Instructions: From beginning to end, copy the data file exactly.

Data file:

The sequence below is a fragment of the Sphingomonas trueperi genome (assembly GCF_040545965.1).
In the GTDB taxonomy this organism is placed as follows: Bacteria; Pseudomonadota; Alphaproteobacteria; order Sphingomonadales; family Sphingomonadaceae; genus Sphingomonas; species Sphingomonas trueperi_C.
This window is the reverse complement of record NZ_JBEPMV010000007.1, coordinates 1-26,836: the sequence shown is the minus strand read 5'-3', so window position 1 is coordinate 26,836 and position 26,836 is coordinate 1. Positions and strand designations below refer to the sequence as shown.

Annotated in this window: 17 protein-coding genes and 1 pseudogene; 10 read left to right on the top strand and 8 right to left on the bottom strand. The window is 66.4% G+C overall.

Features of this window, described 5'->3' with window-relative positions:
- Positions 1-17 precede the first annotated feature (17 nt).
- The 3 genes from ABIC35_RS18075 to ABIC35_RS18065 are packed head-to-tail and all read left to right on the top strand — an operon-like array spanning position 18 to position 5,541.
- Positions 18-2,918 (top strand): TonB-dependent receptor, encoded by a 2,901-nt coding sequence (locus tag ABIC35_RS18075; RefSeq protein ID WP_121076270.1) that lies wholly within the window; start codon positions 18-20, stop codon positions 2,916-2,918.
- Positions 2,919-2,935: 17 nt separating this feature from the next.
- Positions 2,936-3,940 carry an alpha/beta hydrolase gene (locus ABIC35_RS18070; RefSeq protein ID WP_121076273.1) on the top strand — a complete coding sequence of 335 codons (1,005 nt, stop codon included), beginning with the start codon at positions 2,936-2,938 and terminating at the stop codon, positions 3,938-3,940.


The sequence below is a fragment of the Sphingomonas trueperi genome (assembly GCF_040545965.1).
In the GTDB taxonomy this organism is placed as follows: Bacteria; Pseudomonadota; Alphaproteobacteria; order Sphingomonadales; family Sphingomonadaceae; genus Sphingomonas; species Sphingomonas trueperi_C.
This window is the reverse complement of record NZ_JBEPMV010000007.1, coordinates 1-26,836: the sequence shown is the minus strand read 5'-3', so window position 1 is coordinate 26,836 and position 26,836 is coordinate 1. Positions and strand designations below refer to the sequence as shown.

Annotated in this window: 17 protein-coding genes and 1 pseudogene; 10 read left to right on the top strand and 8 right to left on the bottom strand. The window is 66.4% G+C overall.

Features of this window, described 5'->3' with window-relative positions:
- Positions 1-17 precede the first annotated feature (17 nt).
- The 3 genes from ABIC35_RS18075 to ABIC35_RS18065 are packed head-to-tail and all read left to right on the top strand — an operon-like array spanning position 18 to position 5,541.
- Positions 18-2,918 (top strand): TonB-dependent receptor, encoded by a 2,901-nt coding sequence (locus tag ABIC35_RS18075; RefSeq protein ID WP_121076270.1) that lies wholly within the window; start codon positions 18-20, stop codon positions 2,916-2,918.
- Positions 2,919-2,935: 17 nt separating this feature from the next.
- Positions 2,936-3,940 carry an alpha/beta hydrolase gene (locus ABIC35_RS18070; RefSeq protein ID WP_121076273.1) on the top strand — a complete coding sequence of 335 codons (1,005 nt, stop codon included), beginning with the start codon at positions 2,936-2,938 and terminating at the stop codon, positions 3,938-3,940.